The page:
If slightly high blood pressure doesn't respond to lifestyle change, medication can help
Health care professionals should consider prescribing medication for patients with slightly elevated blood pressure if levels do not decrease after six months of healthy lifestyle changes, according to a new scientific statement from the American Heart Association. The statement, published today in the Association's journal Hypertension, fills a gap in guideline recommendations by addressing how to manage untreated, stage 1 high blood pressure—levels of 130-139/80-89 mm Hg—that was not fully addressed in the 2017 treatment guidelines.
The 2017 American College of Cardiology/American Heart Association Blood Pressure Management Guidelines' recommendation for patients with stage 1 hypertension and a low (<10%) risk for having a heart attack or stroke within 10 years is to first treat with healthy lifestyle changes and then repeat the blood pressure check in six months. For patients with stage 1 hypertension and a high (>10%) 10-year risk for heart attack or stroke, the guidelines recommend anti-hypertensive medication in addition to healthy lifestyle.
Today's scientific statement suggests clinicians should consider medication for patients with a low ten-year risk if the blood pressure goals (<130/80 mm Hg) are not met after six months of sustained healthy lifestyle changes. This new guidance would apply to nearly 10% of American adults with high blood pressure.
"There are no treatment recommendations in current guidelines for patients who are at relatively low short-term risk of heart disease when blood pressure does not drop below 130 mm Hg after six months of recommended lifestyle changes," said Daniel W. Jones, M.D., FAHA, chair of the statement writing group, professor and dean emeritus at the University of Mississippi School of Medicine in Jackson, Mississippi, and a past president of the American Heart Association. "This statement fills that gap."
Many patients who have stage 1 high blood pressure are adults under the age of 40. Randomized controlled trials following these patients for cardiovascular disease risk are lacking, therefore, the statement writing committee relied on other forms of evidence including observational studies focused on the relationship between blood pressure and cardiovascular disease.
"We know that people with blood pressure lower than 130/80 mm Hg have fewer markers of cardiovascular risk like elevated coronary calcium, enlargement of the heart, or buildup of fatty deposits called atherosclerosis in arteries of the neck. There is strong evidence that treating high blood pressure saves lives by reducing the risks for heart attack and stroke," Jones said.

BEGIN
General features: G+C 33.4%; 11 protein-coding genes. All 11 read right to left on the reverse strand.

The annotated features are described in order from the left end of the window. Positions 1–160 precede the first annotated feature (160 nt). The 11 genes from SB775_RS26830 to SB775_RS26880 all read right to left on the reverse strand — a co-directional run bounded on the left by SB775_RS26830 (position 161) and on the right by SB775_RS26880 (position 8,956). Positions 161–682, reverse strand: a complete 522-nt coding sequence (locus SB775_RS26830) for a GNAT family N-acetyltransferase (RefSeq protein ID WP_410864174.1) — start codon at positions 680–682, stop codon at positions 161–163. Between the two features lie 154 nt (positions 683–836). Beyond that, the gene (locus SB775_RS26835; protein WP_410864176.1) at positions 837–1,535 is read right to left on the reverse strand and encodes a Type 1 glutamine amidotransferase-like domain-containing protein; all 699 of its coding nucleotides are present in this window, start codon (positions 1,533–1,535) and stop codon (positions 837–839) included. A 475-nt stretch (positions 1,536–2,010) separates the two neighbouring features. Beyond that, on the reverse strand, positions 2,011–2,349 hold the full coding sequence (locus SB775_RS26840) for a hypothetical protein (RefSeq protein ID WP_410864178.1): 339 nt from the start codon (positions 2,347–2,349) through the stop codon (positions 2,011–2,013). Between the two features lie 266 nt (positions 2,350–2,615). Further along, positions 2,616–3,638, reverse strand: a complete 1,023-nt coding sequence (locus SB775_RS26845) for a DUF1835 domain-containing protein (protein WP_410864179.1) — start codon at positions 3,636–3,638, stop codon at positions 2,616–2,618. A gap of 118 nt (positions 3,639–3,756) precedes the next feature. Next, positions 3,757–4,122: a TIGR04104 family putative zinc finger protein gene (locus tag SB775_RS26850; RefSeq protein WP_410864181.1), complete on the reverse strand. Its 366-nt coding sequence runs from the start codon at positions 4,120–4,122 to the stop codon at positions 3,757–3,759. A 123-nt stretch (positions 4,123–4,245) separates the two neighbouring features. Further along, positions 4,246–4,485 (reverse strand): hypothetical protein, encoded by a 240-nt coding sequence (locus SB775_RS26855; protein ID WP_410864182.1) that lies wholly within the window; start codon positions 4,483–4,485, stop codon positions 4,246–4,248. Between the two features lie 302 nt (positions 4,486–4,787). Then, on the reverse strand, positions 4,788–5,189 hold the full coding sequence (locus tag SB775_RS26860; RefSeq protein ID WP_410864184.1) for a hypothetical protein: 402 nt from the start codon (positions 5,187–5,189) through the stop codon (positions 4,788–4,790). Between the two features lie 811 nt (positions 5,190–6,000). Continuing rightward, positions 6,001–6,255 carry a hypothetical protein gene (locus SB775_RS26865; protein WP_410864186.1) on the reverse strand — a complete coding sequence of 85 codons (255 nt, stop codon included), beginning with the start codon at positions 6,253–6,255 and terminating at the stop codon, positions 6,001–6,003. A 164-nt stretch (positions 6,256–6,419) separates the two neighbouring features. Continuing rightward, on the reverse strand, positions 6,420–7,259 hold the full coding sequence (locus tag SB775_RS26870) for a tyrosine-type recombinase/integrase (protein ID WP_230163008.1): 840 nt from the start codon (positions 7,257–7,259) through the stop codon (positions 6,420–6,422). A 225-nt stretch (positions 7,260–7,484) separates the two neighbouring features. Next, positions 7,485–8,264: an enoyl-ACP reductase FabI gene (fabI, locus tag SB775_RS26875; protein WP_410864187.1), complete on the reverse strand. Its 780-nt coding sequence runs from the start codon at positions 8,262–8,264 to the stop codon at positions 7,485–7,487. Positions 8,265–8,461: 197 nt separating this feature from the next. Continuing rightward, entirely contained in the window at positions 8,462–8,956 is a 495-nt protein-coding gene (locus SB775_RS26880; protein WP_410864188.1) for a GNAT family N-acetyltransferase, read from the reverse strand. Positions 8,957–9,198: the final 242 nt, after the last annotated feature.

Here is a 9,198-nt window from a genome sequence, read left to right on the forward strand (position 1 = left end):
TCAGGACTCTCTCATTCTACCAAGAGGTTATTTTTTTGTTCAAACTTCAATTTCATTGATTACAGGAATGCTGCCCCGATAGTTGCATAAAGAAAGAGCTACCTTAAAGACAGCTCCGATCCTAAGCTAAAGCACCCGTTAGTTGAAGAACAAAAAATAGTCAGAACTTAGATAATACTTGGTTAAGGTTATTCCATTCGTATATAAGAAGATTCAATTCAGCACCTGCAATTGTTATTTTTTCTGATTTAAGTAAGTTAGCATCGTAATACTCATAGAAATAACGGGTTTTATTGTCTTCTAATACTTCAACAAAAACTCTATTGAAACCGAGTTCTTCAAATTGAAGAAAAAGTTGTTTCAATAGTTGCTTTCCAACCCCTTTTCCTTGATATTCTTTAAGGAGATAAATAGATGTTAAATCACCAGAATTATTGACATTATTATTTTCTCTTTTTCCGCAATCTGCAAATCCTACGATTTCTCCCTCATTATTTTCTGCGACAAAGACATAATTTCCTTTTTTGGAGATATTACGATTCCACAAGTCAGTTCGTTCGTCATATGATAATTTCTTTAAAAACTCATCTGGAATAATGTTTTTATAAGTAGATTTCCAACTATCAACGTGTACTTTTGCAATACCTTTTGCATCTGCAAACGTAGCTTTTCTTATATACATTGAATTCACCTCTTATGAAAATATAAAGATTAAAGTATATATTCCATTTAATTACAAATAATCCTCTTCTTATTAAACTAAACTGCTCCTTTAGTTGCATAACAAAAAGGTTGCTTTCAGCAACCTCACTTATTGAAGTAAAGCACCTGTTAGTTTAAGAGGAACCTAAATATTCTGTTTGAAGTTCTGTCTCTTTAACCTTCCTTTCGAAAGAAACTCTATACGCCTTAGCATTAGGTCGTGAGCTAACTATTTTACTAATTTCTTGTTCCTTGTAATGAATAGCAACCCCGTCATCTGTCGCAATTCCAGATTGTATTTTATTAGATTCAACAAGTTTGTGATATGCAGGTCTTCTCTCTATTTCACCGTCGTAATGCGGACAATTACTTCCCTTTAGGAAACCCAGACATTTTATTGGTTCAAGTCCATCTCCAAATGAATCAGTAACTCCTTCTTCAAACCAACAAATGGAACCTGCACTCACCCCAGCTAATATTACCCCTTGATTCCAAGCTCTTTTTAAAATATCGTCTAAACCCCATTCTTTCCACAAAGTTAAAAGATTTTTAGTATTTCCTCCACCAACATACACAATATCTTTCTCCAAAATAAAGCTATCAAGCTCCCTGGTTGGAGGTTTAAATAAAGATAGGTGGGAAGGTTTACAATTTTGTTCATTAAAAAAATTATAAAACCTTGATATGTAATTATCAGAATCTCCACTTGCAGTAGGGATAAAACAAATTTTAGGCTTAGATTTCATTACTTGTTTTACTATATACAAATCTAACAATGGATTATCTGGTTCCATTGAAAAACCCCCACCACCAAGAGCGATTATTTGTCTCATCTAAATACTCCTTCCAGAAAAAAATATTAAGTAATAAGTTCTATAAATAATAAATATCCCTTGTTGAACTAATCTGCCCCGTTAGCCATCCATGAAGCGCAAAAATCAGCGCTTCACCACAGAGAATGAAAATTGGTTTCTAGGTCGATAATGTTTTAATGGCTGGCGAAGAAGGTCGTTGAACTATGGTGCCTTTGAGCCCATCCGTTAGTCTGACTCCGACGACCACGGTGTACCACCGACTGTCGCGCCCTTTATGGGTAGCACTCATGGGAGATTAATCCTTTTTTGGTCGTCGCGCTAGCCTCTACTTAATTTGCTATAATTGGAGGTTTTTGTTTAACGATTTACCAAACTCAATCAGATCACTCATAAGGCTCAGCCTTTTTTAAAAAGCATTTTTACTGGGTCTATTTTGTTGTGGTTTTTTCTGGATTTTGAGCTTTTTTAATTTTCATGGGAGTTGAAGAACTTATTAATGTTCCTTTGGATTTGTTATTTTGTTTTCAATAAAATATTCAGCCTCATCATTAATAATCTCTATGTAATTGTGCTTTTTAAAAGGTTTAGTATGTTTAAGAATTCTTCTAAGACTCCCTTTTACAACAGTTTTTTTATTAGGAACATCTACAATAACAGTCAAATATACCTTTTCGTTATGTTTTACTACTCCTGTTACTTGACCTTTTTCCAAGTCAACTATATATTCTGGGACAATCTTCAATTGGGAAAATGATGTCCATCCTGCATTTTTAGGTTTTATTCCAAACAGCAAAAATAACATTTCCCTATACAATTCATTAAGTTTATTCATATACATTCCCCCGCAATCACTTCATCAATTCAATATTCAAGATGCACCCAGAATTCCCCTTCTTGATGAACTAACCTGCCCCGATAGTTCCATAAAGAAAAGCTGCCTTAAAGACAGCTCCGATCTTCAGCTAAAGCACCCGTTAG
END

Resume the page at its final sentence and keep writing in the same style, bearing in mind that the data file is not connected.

Healthy lifestyle changes to lower blood pressure include achieving ideal body weight, exercising (30 minutes on most days of moderate to vigorous physical activity, if possible), limiting dietary sodium, enhancing potassium intake and following the Dietary Approaches to Stop Hypertension (DASH) diet (combination diet of fruits and vegetables with low-fat dairy products and reduced saturated fat and total fat). In addition, patients should be recommended to limit alcohol and not smoke. These remain the cornerstone of cardiovascular disease prevention.
"If after six months with lifestyle changes, blood measure does not improve, clinicians should consider adding medications to control blood pressure," said Jones. "That's an important message for patients to hear as well because they should check their blood pressure regularly to monitor progress. If they don't achieve average daily systolic blood pressure less than 130 mm Hg, it's probably time to initiate a conversation with their doctor about practical next steps, which may include adding medication, to manage their blood pressure."
For people who took blood pressure-lowering medication as adolescents, there is evidence that, without intervention, these individuals are likely to develop markers of cardiovascular disease in young adulthood. The statement suggests the original indication for beginning treatment, usually to ward off organ damage from long-term high blood pressure, should be considered in assessing the need to continue medication.
The statement writers acknowledge that the goals of lifestyle change are difficult to achieve and maintain over time. "It is very hard in America and most industrialized countries to limit sodium sufficiently to lower blood pressure," said Jones, "and it is difficult for all of us to maintain a healthy weight in what I refer to as a toxic food environment. We want clinicians to advise patients to take healthy lifestyle changes seriously and do their best. We certainly prefer to achieve blood pressure goals without adding medication; however, successfully treating high blood pressure does extend both years and quality of life."